Expert Health Articles

The Winter Blues: Checking in on Your Teen’s Mental Health

Grace Eberly, DO

Caughman Health Center
Pediatric Associates of Northwest Ohio

It is a well-studied but often-forgotten phenomenon that each year during the winter months, up to 10 million Americans will experience symptoms of depression. As its name implies, seasonal affective disorder (SAD) is a mood disturbance thought to be caused by the effect of shorter days and decreasing amounts of sunlight on the brain.

For most people who experience these “winter blues,” spring brings with it renewed life and increased optimism. However, some will have persistent symptoms that carry on long after the flowers have begun to bloom. Now is as good a time as any to check in on your loved ones and offer them support.

Adolescents & Depression

This can be an intimidating task for parents of adolescents, who are often afraid of saying or doing the wrong thing. However, the need is urgent. Suicide is the third leading cause of death among individuals 15-24 years of age, second only to unintentional injuries for those aged 10-14. Practice makes perfect, and if you make a habit of checking in regularly, your child may be more willing to open up or bring concerns to you on their own in the future. It’s important to remember that, as a symptom of their depression, your child may not believe that their problems are deserving of anyone else’s time or attention. Prove them wrong. Listen to them without offering judgment or criticism. Validate that their experiences and emotions are real and important. 

What You Can Do

There are small things you can do at home to help support your child. Establishing consistent routines (for example, regular family meals and sleep schedules) provides your child with structure and a sense of predictability, which can be critical when life feels like it’s spiraling out of control. “Behavioral activation” is a helpful exercise that relies on the understanding that our behaviors influence our emotions. Engaging your child in healthy, positive activities – even when they would rather stay isolated in their room – helps to break the cycle of depression. These activities should be tailored to your child’s interests and don’t have to cost money. For starters, you could take a walk together, cook a meal, do a puzzle, watch a sunset, or explore somewhere new. Don’t let their depressive symptoms “talk” them (or you) out of it.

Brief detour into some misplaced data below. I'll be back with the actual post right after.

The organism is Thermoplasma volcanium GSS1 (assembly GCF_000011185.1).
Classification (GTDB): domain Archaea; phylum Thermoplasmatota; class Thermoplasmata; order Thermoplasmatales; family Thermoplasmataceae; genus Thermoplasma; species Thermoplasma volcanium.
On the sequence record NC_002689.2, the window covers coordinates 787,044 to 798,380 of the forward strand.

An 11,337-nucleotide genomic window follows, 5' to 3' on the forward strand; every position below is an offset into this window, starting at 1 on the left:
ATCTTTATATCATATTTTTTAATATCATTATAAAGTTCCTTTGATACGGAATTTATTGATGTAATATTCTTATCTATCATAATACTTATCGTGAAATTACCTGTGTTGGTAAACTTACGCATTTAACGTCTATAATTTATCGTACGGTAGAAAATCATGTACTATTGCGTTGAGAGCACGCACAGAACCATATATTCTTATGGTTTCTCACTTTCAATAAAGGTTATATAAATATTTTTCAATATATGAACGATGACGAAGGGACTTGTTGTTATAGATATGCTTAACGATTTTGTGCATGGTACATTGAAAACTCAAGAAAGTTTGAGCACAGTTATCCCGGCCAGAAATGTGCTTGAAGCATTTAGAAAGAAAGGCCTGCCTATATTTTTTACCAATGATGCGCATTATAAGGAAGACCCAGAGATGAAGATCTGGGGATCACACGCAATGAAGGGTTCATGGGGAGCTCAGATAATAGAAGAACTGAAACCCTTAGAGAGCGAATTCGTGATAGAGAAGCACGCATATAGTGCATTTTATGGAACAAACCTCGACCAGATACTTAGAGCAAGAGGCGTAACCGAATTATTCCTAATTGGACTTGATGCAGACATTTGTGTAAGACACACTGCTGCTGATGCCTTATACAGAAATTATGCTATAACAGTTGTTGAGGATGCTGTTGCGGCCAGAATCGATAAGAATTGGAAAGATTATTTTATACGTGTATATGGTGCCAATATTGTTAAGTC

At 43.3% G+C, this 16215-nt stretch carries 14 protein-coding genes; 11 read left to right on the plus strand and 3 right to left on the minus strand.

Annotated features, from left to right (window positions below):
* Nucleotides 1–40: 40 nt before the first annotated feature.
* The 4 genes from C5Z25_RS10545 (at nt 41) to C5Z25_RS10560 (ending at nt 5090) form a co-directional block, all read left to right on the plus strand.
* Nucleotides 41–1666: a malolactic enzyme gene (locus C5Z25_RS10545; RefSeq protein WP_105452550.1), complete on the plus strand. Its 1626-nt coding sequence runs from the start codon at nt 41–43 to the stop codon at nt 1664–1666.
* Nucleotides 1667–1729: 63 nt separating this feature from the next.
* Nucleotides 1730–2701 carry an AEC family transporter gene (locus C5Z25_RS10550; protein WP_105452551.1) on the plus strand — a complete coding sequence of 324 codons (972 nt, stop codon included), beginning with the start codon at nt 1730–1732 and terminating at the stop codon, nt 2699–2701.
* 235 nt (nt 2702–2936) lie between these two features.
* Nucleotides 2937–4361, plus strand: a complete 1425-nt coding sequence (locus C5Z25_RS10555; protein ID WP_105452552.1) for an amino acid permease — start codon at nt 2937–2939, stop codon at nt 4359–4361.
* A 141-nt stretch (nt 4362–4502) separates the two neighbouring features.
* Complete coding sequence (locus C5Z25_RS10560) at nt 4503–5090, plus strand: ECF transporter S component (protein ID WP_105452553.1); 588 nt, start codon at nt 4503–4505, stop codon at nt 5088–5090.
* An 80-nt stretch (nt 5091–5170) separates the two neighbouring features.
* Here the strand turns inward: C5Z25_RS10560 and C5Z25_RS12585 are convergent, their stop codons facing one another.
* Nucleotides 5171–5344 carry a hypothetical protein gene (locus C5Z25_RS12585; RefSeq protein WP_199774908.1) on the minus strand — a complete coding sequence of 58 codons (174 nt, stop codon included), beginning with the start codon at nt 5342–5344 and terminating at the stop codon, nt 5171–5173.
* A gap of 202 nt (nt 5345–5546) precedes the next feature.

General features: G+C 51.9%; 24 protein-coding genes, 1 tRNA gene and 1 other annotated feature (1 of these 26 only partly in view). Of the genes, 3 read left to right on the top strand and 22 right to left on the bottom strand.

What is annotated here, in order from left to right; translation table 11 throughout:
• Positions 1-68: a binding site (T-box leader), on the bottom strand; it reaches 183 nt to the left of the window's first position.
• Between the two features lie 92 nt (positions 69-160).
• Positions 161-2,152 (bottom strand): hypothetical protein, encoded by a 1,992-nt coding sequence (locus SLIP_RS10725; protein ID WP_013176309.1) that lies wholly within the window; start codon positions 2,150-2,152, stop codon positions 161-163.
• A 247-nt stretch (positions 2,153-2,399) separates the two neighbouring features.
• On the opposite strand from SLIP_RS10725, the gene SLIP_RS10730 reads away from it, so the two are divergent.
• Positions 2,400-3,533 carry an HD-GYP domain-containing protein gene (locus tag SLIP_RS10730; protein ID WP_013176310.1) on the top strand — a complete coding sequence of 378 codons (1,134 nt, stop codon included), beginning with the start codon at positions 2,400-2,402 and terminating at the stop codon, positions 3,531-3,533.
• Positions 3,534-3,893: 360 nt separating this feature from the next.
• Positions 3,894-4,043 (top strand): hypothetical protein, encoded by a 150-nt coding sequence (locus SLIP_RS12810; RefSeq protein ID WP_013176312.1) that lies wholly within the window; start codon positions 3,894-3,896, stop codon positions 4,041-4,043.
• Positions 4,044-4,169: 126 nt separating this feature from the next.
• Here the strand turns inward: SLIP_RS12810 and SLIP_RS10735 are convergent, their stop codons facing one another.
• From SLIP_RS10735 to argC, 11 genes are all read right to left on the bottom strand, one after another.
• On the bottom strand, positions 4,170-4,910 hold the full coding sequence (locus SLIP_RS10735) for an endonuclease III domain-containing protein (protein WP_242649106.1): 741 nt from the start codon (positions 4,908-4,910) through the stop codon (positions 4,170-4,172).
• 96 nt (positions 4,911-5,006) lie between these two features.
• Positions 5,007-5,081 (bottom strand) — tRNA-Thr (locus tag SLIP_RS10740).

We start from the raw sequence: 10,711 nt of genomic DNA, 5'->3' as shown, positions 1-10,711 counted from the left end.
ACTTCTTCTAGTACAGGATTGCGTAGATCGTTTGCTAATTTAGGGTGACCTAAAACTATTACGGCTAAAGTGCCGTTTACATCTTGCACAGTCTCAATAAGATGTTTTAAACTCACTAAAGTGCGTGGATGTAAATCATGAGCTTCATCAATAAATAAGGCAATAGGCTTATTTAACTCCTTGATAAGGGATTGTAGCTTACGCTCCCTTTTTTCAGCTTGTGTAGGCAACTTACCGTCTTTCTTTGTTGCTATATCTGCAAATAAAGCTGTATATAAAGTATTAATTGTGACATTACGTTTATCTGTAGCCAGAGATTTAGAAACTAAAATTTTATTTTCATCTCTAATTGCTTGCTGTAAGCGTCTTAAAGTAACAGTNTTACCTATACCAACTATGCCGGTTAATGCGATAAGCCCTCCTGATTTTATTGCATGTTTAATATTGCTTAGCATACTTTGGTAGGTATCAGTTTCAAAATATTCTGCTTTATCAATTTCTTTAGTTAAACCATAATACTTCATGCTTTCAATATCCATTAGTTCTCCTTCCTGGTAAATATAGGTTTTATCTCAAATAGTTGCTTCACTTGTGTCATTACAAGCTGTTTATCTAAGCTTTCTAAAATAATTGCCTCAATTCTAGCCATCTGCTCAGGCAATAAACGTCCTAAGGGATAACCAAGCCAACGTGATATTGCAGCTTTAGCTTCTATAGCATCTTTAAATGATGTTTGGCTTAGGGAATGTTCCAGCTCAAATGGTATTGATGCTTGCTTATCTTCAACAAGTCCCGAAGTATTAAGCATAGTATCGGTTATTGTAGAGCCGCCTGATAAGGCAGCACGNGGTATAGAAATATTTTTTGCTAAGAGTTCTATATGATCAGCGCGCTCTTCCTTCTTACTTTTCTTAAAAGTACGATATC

Don't Wait to Take Action

Finally, it is important to remember that depression is just like any other medical problem. Therefore, you should always feel comfortable partnering with your child’s pediatrician to get them the help that they need. For some patients, this may involve a combination of counseling and/or medication. If at any time you are worried about your child’s safety or they express an intent to harm themselves, take them seriously and do not wait. Make sure all firearms and dangerous medications are under lock and key or removed from the home. Then call or text 988, the 24/7/365 suicide and crisis lifeline. Demonstrate to your child that there is strength in asking for help.